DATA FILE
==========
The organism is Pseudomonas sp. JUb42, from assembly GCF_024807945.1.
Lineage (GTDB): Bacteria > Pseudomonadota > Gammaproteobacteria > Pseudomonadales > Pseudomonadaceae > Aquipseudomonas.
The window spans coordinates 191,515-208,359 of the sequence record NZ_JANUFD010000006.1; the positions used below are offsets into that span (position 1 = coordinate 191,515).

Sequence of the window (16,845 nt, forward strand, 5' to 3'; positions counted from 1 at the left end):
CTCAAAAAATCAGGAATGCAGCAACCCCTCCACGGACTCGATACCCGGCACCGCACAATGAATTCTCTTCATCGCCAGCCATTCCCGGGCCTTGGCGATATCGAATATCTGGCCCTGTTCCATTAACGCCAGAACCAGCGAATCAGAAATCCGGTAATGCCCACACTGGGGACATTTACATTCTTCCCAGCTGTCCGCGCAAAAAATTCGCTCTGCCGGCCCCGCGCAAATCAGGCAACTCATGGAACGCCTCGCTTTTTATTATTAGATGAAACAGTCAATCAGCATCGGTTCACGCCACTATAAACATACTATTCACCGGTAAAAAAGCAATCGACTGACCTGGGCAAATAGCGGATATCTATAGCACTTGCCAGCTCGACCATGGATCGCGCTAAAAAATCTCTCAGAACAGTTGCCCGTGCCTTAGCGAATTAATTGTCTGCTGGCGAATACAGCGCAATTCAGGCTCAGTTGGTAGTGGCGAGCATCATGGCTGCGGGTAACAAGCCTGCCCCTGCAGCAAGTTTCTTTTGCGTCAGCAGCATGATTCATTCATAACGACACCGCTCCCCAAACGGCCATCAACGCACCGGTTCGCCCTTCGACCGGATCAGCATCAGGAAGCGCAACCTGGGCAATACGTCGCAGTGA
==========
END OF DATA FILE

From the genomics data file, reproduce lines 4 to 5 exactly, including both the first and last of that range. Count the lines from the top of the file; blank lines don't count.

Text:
Sequence of the window (16,845 nt, forward strand, 5' to 3'; positions counted from 1 at the left end):
CTCAAAAAATCAGGAATGCAGCAACCCCTCCACGGACTCGATACCCGGCACCGCACAATGAATTCTCTTCATCGCCAGCCATTCCCGGGCCTTGGCGATATCGAATATCTGGCCCTGTTCCATTAACGCCAGAACCAGCGAATCAGAAATCCGGTAATGCCCACACTGGGGACATTTACATTCTTCCCAGCTGTCCGCGCAAAAAATTCGCTCTGCCGGCCCCGCGCAAATCAGGCAACTCATGGAACGCCTCGCTTTTTATTATTAGATGAAACAGTCAATCAGCATCGGTTCACGCCACTATAAACATACTATTCACCGGTAAAAAAGCAATCGACTGACCTGGGCAAATAGCGGATATCTATAGCACTTGCCAGCTCGACCATGGATCGCGCTAAAAAATCTCTCAGAACAGTTGCCCGTGCCTTAGCGAATTAATTGTCTGCTGGCGAATACAGCGCAATTCAGGCTCAGTTGGTAGTGGCGAGCATCATGGCTGCGGGTAACAAGCCTGCCCCTGCAGCAAGTTTCTTTTGCGTCAGCAGCATGATTCATTCATAACGACACCGCTCCCCAAACGGCCATCAACGCACCGGTTCGCCCTTCGACCGGATCAGCATCAGGAAGCGCAACCTGGGCAATACGTCGCAGTGA